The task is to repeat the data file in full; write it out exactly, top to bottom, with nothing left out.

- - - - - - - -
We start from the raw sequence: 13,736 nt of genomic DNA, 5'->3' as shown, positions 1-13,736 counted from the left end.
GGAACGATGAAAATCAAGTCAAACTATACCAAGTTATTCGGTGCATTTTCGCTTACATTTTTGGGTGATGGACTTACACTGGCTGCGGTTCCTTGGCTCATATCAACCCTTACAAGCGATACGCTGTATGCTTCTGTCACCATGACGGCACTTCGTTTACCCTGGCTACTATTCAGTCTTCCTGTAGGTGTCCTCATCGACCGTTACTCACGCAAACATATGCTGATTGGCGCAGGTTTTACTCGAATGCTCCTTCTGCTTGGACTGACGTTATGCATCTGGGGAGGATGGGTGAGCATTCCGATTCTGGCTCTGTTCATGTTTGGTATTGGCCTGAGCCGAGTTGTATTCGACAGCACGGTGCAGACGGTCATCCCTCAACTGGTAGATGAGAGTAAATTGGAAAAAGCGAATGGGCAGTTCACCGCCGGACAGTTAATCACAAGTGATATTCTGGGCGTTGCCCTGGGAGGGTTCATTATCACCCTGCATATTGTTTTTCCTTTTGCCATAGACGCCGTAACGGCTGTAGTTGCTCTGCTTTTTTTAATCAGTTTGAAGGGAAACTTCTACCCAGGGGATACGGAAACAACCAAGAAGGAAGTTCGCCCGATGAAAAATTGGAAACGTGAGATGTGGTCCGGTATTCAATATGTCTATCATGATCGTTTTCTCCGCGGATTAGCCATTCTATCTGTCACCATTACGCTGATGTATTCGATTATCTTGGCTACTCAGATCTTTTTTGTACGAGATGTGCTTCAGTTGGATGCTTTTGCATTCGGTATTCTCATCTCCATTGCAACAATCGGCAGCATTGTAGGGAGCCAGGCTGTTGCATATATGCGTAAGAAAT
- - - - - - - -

We start from the raw sequence: 13,736 nt of genomic DNA, 5'->3' as shown, positions 1-13,736 counted from the left end.
GGAACGATGAAAATCAAGTCAAACTATACCAAGTTATTCGGTGCATTTTCGCTTACATTTTTGGGTGATGGACTTACACTGGCTGCGGTTCCTTGGCTCATATCAACCCTTACAAGCGATACGCTGTATGCTTCTGTCACCATGACGGCACTTCGTTTACCCTGGCTACTATTCAGTCTTCCTGTAGGTGTCCTCATCGACCGTTACTCACGCAAACATATGCTGATTGGCGCAGGTTTTACTCGAATGCTCCTTCTGCTTGGACTGACGTTATGCATCTGGGGAGGATGGGTGAGCATTCCGATTCTGGCTCTGTTCATGTTTGGTATTGGCCTGAGCCGAGTTGTATTCGACAGCACGGTGCAGACGGTCATCCCTCAACTGGTAGATGAGAGTAAATTGGAAAAAGCGAATGGGCAGTTCACCGCCGGACAGTTAATCACAAGTGATATTCTGGGCGTTGCCCTGGGAGGGTTCATTATCACCCTGCATATTGTTTTTCCTTTTGCCATAGACGCCGTAACGGCTGTAGTTGCTCTGCTTTTTTTAATCAGTTTGAAGGGAAACTTCTACCCAGGGGATACGGAAACAACCAAGAAGGAAGTTCGCCCGATGAAAAATTGGAAACGTGAGATGTGGTCCGGTATTCAATATGTCTATCATGATCGTTTTCTCCGCGGATTAGCCATTCTATCTGTCACCATTACGCTGATGTATTCGATTATCTTGGCTACTCAGATCTTTTTTGTACGAGATGTGCTTCAGTTGGATGCTTTTGCATTCGGTATTCTCATCTCCATTGCAACAATCGGCAGCATTGTAGGGAGCCAGGCTGTTGCATATATGCGTAAGAAAT